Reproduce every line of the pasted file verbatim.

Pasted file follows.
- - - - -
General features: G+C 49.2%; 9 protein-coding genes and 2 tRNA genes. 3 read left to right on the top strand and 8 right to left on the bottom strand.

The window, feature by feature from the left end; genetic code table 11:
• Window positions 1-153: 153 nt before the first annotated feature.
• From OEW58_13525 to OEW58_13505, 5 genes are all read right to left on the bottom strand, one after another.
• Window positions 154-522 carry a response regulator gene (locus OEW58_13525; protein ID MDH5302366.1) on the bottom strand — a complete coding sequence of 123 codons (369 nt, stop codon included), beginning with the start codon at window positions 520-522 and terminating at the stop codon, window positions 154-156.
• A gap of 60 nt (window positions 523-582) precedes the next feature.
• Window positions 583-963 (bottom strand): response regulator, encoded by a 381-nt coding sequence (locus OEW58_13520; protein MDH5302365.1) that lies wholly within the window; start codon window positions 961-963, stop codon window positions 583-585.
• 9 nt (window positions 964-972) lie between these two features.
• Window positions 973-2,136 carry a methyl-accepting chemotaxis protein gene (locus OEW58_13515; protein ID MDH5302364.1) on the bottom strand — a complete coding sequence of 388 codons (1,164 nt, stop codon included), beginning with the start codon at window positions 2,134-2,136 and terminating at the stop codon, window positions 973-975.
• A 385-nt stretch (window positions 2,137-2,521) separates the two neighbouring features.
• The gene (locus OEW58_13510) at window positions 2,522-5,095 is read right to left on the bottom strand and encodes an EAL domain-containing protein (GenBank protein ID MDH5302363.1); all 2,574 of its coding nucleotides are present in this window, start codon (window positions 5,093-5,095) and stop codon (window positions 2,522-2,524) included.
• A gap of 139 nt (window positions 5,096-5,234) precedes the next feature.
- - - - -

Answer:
General features: G+C 49.2%; 9 protein-coding genes and 2 tRNA genes. 3 read left to right on the top strand and 8 right to left on the bottom strand.

The window, feature by feature from the left end; genetic code table 11:
• Window positions 1-153: 153 nt before the first annotated feature.
• From OEW58_13525 to OEW58_13505, 5 genes are all read right to left on the bottom strand, one after another.
• Window positions 154-522 carry a response regulator gene (locus OEW58_13525; protein ID MDH5302366.1) on the bottom strand — a complete coding sequence of 123 codons (369 nt, stop codon included), beginning with the start codon at window positions 520-522 and terminating at the stop codon, window positions 154-156.
• A gap of 60 nt (window positions 523-582) precedes the next feature.
• Window positions 583-963 (bottom strand): response regulator, encoded by a 381-nt coding sequence (locus OEW58_13520; protein MDH5302365.1) that lies wholly within the window; start codon window positions 961-963, stop codon window positions 583-585.
• 9 nt (window positions 964-972) lie between these two features.
• Window positions 973-2,136 carry a methyl-accepting chemotaxis protein gene (locus OEW58_13515; protein ID MDH5302364.1) on the bottom strand — a complete coding sequence of 388 codons (1,164 nt, stop codon included), beginning with the start codon at window positions 2,134-2,136 and terminating at the stop codon, window positions 973-975.
• A 385-nt stretch (window positions 2,137-2,521) separates the two neighbouring features.
• The gene (locus OEW58_13510) at window positions 2,522-5,095 is read right to left on the bottom strand and encodes an EAL domain-containing protein (GenBank protein ID MDH5302363.1); all 2,574 of its coding nucleotides are present in this window, start codon (window positions 5,093-5,095) and stop codon (window positions 2,522-2,524) included.
• A gap of 139 nt (window positions 5,096-5,234) precedes the next feature.